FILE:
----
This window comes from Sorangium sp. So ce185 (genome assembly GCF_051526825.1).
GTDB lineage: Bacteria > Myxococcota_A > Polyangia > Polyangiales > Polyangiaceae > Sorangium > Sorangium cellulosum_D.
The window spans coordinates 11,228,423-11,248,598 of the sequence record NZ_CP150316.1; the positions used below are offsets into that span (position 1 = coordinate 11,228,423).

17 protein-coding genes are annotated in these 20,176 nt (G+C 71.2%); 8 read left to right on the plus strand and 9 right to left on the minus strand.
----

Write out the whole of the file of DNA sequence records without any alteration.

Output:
This window comes from Sorangium sp. So ce185 (genome assembly GCF_051526825.1).
GTDB lineage: Bacteria > Myxococcota_A > Polyangia > Polyangiales > Polyangiaceae > Sorangium > Sorangium cellulosum_D.
The window spans coordinates 11,228,423-11,248,598 of the sequence record NZ_CP150316.1; the positions used below are offsets into that span (position 1 = coordinate 11,228,423).

17 protein-coding genes are annotated in these 20,176 nt (G+C 71.2%); 8 read left to right on the plus strand and 9 right to left on the minus strand.